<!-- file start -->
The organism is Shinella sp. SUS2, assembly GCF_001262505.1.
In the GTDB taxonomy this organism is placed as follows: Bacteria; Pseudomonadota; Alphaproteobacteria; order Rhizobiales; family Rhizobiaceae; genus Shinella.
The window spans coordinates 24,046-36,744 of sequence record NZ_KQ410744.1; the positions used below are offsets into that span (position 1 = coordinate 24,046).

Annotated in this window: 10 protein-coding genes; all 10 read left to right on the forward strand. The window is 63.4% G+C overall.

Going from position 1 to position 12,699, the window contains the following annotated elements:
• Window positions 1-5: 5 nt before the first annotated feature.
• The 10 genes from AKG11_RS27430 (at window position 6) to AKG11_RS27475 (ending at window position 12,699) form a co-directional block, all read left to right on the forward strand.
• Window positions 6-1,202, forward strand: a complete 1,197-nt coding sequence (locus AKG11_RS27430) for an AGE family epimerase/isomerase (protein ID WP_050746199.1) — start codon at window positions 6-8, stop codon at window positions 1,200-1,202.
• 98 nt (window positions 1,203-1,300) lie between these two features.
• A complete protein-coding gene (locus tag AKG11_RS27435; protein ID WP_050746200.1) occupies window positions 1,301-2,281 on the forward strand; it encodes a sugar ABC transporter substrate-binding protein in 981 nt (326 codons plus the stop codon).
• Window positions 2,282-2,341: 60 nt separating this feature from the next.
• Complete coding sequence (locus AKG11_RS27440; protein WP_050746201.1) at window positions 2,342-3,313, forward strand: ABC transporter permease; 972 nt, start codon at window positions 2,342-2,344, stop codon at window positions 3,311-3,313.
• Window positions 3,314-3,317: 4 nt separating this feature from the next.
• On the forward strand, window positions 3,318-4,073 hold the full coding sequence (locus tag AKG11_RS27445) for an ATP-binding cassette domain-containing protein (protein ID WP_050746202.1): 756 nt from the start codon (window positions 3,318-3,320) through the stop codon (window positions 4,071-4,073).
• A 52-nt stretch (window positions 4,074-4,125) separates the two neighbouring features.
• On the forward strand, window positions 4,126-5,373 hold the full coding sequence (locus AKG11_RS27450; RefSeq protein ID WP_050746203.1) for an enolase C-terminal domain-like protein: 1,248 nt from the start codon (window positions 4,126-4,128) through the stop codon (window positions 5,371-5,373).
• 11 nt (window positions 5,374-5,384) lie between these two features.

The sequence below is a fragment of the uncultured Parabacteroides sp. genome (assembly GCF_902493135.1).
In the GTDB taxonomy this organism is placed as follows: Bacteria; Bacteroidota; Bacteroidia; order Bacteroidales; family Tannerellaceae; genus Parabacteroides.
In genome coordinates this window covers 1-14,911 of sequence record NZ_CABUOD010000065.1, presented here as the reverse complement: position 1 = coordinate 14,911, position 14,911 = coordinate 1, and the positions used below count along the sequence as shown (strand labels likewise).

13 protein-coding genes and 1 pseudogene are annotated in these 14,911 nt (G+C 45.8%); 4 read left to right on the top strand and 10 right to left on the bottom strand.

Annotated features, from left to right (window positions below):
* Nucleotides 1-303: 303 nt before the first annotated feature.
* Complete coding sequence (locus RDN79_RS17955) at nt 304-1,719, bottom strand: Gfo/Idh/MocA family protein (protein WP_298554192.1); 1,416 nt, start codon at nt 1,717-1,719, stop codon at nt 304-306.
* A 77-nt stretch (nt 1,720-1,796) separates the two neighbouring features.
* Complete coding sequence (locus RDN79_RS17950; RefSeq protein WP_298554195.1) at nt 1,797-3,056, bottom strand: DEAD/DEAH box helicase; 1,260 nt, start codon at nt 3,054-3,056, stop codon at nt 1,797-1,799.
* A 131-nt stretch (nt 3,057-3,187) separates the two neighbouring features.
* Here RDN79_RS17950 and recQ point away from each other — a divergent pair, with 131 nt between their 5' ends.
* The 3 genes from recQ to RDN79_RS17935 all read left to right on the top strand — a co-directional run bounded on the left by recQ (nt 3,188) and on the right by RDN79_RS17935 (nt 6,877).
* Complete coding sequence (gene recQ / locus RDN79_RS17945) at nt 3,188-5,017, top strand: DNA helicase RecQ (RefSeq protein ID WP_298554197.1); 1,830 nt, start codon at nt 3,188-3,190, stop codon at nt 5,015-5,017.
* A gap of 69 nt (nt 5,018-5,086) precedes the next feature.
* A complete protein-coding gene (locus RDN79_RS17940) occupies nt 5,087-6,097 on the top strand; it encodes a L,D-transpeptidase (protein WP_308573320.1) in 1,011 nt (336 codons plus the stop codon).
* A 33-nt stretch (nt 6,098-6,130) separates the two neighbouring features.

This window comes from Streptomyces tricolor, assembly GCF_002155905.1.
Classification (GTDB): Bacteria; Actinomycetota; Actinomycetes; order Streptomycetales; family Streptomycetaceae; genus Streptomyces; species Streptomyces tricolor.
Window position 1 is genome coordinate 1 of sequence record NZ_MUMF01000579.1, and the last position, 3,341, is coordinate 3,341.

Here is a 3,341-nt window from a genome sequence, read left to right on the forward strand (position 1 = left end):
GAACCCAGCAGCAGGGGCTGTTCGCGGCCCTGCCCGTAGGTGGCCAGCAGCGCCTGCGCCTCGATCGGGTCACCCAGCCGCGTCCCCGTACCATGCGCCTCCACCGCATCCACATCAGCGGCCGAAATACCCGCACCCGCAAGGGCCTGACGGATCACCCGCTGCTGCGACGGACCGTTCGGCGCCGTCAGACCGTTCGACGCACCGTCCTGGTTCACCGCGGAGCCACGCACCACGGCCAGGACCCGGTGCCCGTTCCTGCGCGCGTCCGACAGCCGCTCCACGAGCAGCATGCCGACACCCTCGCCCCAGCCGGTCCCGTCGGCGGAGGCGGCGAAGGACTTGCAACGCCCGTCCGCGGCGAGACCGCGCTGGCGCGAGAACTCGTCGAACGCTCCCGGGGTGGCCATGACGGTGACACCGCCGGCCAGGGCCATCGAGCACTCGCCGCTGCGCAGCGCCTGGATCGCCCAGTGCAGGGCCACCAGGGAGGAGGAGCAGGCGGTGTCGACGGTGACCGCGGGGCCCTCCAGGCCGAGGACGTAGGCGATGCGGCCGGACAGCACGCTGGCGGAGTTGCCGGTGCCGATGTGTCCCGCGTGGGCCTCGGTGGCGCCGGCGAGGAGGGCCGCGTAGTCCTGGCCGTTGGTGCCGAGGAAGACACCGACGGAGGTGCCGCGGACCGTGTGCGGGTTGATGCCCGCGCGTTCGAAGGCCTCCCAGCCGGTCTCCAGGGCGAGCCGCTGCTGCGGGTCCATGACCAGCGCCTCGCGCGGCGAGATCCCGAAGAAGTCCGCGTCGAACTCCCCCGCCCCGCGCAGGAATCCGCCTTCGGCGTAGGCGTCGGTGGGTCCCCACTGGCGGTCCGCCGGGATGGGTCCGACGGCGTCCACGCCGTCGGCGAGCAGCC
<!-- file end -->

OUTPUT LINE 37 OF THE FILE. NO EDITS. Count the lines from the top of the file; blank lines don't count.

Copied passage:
Here is a 3,341-nt window from a genome sequence, read left to right on the forward strand (position 1 = left end):